I inherited a project last year that uses a cRIO, it's my first time using one of these. Since then, almost every time I use it is an uphill battle. If I want to deploy working code it takes about 4 hours brute-forcing different combinations of Connect, Deploy, Launch, Reboot and staring at this sort of screen:
Here are the frequent problems I have:
All in all, it's a frustrating waste of time - how has your experience with cRIOs been, and do you have any workarounds to this unreliable deployment platform?
Solved! Go to Solution.
For larger projects it sometimes seems easier to just build and deploy the built rtexe rather than try to interactively deploy.
Thank you, I see how that would help with deploying my own code (my last bullet), but it seems the rest of the platform should be more stable. For example, Connecting to the cRIO should be simple and rarely error... asking NI MAX to Refresh the cRIO status shouldn't lock up either of those things.
I haven't used a cRIO much, but I'm currently doing some things with a sbRIO and a myRIO. I find LabVIEW 2021 with LabVIEW Real-Time a pretty stable platform for developing and running code. I stopped using Shared Variables about a decade ago, replacing it with Network Streams (multiple, two for Host to Target and Target to Host Messages, others to transfer data from the RIO to the Host. Works quite well, haven't had the kind of problems you've described.
We have tried to make both the Host and Target code as simple and "State"-driven as possible, so our Host and Target routines appear to be fairly simple (they all fit on a standard Laptop screen). We did have some compiling and loading slow-downs and occasional hangs with LabVIEW 2019, but things seem to be working smoother with 2021.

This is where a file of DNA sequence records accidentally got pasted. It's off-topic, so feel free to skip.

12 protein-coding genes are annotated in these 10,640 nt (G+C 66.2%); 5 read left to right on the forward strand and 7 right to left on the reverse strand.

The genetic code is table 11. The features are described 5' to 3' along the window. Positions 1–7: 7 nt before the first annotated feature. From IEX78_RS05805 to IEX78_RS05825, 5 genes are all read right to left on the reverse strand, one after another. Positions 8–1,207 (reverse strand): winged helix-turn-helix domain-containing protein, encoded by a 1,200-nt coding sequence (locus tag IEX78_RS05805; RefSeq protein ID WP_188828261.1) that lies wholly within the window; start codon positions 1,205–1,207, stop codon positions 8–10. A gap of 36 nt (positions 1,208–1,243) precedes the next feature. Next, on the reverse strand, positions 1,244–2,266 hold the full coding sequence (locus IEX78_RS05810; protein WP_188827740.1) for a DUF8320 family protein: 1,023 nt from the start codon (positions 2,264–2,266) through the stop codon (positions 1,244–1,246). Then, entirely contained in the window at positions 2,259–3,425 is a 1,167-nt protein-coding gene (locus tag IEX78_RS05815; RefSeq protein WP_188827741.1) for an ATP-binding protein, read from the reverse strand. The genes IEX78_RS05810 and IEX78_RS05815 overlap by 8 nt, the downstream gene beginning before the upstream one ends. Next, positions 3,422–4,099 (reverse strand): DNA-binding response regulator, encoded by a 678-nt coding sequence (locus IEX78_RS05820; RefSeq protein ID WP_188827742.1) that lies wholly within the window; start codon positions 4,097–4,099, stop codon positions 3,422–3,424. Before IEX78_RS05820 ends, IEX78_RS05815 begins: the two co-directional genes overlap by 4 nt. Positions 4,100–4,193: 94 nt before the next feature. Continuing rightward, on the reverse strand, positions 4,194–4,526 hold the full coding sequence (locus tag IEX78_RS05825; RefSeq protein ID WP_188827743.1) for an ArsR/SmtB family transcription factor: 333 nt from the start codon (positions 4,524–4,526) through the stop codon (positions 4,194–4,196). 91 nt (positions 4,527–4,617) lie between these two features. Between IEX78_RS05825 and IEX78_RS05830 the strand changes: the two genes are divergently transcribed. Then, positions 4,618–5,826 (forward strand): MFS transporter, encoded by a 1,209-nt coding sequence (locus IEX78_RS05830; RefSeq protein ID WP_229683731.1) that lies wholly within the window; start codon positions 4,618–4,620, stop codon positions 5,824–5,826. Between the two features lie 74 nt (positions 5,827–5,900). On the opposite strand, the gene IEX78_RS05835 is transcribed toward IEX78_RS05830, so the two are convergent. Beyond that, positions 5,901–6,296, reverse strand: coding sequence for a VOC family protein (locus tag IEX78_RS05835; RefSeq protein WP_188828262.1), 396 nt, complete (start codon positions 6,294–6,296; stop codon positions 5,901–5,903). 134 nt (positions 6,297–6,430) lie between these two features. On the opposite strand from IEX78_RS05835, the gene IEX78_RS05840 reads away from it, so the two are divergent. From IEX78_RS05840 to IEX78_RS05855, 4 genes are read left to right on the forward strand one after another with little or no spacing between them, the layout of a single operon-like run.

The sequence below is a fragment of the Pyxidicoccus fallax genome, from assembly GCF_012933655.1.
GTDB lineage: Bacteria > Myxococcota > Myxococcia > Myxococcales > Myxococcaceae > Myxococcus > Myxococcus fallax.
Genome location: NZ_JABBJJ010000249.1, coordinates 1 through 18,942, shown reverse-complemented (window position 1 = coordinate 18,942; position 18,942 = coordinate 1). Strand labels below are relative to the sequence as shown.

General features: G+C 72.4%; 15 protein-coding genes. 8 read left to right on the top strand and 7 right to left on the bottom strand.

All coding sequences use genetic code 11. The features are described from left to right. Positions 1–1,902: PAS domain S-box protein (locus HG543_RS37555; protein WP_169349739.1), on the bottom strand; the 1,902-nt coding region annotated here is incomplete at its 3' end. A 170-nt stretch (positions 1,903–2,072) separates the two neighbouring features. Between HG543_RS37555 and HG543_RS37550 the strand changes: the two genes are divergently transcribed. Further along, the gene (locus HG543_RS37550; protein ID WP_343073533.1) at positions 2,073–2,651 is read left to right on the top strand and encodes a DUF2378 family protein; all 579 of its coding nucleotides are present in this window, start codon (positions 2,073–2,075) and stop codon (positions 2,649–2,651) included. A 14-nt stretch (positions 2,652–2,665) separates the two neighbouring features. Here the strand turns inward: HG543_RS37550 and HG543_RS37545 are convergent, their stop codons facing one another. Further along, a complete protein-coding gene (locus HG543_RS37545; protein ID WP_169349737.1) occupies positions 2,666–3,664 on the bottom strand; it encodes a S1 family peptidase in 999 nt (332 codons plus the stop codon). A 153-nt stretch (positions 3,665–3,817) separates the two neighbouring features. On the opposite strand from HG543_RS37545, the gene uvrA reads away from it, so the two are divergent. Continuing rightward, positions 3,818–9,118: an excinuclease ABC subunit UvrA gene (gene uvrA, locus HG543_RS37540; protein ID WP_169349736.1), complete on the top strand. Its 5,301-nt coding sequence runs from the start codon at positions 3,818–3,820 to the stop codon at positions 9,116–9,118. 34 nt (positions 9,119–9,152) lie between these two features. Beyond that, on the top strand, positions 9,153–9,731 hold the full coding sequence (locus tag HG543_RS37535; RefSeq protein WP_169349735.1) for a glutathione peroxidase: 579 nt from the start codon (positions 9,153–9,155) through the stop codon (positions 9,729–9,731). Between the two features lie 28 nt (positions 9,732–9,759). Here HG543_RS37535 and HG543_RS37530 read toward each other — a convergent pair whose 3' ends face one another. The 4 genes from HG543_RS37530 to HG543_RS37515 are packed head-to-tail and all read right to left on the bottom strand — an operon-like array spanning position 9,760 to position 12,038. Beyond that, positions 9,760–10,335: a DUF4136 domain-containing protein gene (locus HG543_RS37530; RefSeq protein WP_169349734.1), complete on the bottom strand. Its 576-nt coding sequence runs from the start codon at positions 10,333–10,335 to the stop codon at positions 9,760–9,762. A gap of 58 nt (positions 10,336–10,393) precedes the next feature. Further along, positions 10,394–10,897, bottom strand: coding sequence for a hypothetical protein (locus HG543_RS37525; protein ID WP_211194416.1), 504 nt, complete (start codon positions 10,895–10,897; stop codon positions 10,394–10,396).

If the IP settings for the cRIO, sbRO, myRIO match the settings for the port on which they connect to my computer I really have rarely problems. Sometimes it can happen that the hardware seems to get unresponsive after to much hacking in the code, but that never has been something that could not be fixed with a power cycle.
I do prefer to use a dedicated network connection with its own private subnet however and use static IP addresses. DNS has proven problematic as the DNS server can decide to assign a new IP address to hardware at any time and connecting from the LabVIEW project by DNS name is not something that seemed to be very reliable in the past. Also other things on the network really can potentially mess with a reliable connection, which is why I prefer to use a private dedicated network to communicate with that hardware.
This is with LabVIEW 2018 and 2019 currently as the two projects I'm mainly working on have had a quite long development history and we normally don't change LabVIEW versions during a project, unless there is a VERY VERY good reason to do so.
You made me smile so hard! I did cRIO dev for 5 years and it was always the same but it slowly improved up to 2021, which I use now.
I add three fails that annoyed me with cRIO: